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Obituary: Carl Upchurch / Prisoner advocate whose life was subject of Showtime movie

Sunday, May 11, 2003

By Jim McKinnon, Post-Gazette Staff Writer

With a life that began with one foot in a cell and the other on an oil slick, it surprised no one that Carl Upchurch eventually went to prison. That he went through the system is a testament to what turned out to be his life's work and the legacy he has left behind.

He spent four years at the State Correctional Institution Pittsburgh, better known as Western Penitentiary, where he birthed the ideas that led to his vocation as a prisoner advocate. He also returned to Pittsburgh in 1994 to orchestrate the city's first-ever gang peace summit.

Mr. Upchurch died May 2 at his home in Bexley, Ohio. He was 53. His wife, Andrea Santoni Upchurch, said he had been ill that day. The results of tests are pending.

Since 1982, Mr. Upchurch tended to the needs of thousands through his work with prisoners, his public speaking, his writing and his leadership. His ideas on prison reform inspired him to found the Progressive Prisoners' Movement in the mid-1980s.

Kenneth Davenport, a friend and fellow inmate at Western Penitentiary, said Mr. Upchurch made important contributions to improving the criminal justice system, including work with the American Friends Service Committee.

"His single most novel idea was the establishment of the Progressive Prisoners' Movement," Davenport said. "He was always very serious, committed and as thorough as he could be."

Mr. Upchurch was awarded the Southern Christian Leadership Conference's National Peace Award and the Fellowship of Reconciliation's Martin Luther King Jr. Peace Award in 1988 for his work with the Progressive Prisoners' Movement.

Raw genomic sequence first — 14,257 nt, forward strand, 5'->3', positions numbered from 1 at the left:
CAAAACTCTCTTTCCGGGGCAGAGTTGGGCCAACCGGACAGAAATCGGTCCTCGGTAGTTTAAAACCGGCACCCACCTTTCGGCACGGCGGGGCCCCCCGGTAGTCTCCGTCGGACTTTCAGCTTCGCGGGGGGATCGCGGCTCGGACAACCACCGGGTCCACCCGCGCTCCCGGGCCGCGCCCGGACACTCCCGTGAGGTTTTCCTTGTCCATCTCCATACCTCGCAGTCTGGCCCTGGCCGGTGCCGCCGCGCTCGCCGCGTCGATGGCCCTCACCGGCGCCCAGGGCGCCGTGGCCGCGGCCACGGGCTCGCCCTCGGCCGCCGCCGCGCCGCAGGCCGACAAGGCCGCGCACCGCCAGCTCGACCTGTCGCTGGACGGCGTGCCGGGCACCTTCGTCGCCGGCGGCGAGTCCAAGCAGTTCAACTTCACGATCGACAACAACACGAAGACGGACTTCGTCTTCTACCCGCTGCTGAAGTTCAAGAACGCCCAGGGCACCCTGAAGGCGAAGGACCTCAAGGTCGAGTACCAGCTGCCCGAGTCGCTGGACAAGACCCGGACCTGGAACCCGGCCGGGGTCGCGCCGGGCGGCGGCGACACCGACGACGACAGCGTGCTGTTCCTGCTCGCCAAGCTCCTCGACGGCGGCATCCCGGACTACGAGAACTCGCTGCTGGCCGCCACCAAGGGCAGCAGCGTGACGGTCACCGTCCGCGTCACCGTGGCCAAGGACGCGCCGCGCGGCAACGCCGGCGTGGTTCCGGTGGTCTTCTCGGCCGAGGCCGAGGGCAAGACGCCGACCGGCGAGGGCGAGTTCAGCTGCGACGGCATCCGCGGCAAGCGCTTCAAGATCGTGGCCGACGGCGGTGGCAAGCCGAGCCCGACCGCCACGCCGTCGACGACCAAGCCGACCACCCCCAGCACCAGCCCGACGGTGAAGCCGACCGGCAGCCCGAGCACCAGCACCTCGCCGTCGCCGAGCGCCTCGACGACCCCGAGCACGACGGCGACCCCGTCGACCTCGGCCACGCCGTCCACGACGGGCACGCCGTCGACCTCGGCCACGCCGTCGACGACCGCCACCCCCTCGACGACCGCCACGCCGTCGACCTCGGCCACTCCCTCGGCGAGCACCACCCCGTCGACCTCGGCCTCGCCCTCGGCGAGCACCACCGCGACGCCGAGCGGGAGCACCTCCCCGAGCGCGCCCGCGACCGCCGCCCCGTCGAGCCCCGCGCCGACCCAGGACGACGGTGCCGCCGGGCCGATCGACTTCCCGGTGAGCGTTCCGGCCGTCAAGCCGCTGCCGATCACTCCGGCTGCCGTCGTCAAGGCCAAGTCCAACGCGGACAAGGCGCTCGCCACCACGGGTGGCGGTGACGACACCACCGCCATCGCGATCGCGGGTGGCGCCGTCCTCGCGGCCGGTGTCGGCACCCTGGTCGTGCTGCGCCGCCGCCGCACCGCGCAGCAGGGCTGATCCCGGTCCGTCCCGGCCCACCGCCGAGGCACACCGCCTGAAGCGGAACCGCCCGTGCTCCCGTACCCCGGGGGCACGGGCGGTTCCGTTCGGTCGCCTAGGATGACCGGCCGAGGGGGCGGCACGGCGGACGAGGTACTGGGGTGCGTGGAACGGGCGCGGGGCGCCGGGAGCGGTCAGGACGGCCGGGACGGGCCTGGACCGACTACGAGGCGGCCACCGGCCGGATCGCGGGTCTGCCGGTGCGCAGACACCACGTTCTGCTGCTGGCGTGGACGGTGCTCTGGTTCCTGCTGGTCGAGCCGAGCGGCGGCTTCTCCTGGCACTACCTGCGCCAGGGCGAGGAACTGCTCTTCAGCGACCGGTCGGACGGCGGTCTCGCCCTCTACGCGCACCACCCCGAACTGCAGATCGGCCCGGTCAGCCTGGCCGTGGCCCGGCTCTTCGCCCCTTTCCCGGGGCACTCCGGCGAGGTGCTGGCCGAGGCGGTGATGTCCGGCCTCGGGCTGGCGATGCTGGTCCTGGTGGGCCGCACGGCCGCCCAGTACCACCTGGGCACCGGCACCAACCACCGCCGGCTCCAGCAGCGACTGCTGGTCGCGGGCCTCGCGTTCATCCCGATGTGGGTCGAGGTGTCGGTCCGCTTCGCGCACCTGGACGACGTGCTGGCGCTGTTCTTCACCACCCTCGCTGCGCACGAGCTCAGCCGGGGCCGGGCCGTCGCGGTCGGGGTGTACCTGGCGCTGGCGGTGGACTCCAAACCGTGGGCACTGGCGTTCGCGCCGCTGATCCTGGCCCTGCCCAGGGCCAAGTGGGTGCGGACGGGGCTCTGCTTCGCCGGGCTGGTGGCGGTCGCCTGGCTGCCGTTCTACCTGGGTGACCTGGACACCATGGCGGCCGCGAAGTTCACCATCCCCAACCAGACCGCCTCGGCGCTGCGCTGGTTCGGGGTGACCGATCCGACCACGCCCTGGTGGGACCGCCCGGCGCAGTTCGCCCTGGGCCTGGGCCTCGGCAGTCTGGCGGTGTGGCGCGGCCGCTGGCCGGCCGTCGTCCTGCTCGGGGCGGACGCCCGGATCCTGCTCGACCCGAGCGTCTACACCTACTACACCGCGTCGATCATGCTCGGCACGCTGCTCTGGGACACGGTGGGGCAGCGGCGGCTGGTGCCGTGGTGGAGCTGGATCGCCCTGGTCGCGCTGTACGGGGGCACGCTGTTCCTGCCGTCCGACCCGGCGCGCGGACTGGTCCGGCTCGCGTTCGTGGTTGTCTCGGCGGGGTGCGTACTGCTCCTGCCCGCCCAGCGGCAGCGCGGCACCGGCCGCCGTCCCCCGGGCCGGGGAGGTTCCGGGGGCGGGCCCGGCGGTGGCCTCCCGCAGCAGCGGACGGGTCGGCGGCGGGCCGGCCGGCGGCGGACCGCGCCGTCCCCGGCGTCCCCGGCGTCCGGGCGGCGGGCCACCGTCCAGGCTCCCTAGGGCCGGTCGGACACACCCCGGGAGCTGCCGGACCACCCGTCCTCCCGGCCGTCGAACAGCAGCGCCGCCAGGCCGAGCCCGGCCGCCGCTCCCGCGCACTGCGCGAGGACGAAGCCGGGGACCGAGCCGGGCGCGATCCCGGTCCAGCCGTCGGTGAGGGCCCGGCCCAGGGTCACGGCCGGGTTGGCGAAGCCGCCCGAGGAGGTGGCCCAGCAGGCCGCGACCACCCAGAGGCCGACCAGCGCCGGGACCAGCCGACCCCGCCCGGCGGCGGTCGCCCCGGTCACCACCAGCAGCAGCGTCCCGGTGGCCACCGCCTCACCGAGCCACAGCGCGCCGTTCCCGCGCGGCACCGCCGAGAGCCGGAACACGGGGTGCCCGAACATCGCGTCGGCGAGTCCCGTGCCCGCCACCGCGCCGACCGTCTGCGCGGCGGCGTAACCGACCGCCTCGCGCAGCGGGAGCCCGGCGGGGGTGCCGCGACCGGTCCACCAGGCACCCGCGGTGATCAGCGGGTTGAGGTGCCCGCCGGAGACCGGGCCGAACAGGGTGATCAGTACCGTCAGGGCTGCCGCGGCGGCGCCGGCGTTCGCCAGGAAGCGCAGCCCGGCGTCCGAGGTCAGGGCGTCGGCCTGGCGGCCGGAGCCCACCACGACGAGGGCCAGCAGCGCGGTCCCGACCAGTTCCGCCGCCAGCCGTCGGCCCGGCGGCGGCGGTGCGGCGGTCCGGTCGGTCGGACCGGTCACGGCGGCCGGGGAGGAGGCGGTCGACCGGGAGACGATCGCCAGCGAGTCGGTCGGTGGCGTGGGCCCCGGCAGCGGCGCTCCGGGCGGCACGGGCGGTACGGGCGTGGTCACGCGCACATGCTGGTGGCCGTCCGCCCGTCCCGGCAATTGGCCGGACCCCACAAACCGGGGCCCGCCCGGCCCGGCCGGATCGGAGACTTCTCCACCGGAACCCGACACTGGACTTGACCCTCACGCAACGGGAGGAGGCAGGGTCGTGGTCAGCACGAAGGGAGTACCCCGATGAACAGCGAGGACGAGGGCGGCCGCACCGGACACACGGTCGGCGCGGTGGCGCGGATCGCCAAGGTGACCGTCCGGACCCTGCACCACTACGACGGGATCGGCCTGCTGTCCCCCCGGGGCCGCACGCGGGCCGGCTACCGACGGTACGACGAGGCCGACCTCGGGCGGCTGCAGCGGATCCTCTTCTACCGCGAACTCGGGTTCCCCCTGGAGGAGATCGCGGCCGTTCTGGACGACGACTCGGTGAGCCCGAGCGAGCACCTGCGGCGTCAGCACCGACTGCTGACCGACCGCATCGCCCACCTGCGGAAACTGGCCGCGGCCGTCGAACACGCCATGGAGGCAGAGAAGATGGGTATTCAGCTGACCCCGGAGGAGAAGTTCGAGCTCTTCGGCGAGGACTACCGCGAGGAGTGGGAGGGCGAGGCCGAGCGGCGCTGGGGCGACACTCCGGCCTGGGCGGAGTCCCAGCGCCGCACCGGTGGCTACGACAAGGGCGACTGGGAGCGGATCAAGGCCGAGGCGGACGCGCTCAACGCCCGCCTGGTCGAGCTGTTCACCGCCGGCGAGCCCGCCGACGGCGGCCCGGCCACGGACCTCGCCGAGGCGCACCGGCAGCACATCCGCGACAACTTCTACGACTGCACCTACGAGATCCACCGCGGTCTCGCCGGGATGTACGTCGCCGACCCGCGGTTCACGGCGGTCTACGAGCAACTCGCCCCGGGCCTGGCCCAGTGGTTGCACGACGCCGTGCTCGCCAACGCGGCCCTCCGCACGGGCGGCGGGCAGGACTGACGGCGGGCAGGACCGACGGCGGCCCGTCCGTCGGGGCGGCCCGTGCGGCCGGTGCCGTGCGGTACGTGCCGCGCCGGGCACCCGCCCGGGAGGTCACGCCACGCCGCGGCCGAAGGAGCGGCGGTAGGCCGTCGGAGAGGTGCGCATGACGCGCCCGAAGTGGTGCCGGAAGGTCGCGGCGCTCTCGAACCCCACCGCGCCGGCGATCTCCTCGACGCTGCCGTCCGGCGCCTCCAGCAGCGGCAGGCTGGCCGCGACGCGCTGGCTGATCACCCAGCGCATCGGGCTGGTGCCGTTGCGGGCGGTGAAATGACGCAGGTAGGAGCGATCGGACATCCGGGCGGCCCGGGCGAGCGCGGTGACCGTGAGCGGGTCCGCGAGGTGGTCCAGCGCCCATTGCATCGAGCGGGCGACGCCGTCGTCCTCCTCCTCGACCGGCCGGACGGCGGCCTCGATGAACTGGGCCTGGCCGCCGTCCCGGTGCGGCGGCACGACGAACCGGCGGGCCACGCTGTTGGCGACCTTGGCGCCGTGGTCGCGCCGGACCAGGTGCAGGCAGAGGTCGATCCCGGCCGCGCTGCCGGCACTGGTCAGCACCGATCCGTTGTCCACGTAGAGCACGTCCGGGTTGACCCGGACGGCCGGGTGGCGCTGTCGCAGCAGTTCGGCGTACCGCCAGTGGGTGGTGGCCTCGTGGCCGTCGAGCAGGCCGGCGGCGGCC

In 1992, Mr. Upchurch, along with Khalid Raheem, co-founded the National Council for Urban Peace and Justice, which is still headquartered in Pittsburgh.

"Many of the ideas and things we had worked on, we worked on years and years ago when we were younger in a whole different environment," Raheem, the council's president, said yesterday. "It was a blessing to be able to do some of the things we had talked about years before."

The organization held its first national gang peace summit in 1993 in Kansas City, Mo., a year before the march against gang warfare came through Pittsburgh. The events have been credited with curbing the incidence of gang-related violence in cities across the nation.

In 1993, Jesse Jackson's Rainbow Coalition awarded Mr. Upchurch its National Humanitarian Award.

Mr. Upchurch's 1996 autobiography, "Convicted in the Womb," was made into the Showtime cable movie, "Convicted," which premiered last year, starring Omar Epps and Mr. Upchurch. The film garnered an NAACP Image Award nomination.

Andrea Upchurch said yesterday that she has been strengthened by how their children reacted to the news of their father's death.

Quoting one of her daughters, she said, " 'Mom, it's not that I'm sad he's gone. Dad did what he was meant to do on this earth.' I take great strength from that in these days of grief. He was a man with a very specific, powerful calling and he responded."

Mr. Upchurch was a graduate of the University of Pittsburgh, and he did graduate work at Earlham School of Religion in Richmond, Ind., and at Trinity Lutheran Seminary in Bexley.

Besides his wife, he is survived by three daughters, Mikayla, Kiana and Mia; his mother, Clementine Upchurch of Philadelphia; three sisters, Janet McGill and Stella and Dorothy Upchurch, and a brother, Drew Upchurch, all of Philadelphia.

Memorial contributions may made to the Upchurch Children's Trust, c/o Morris, 125 W. 76th St., No. 9A, New York, NY 10023.

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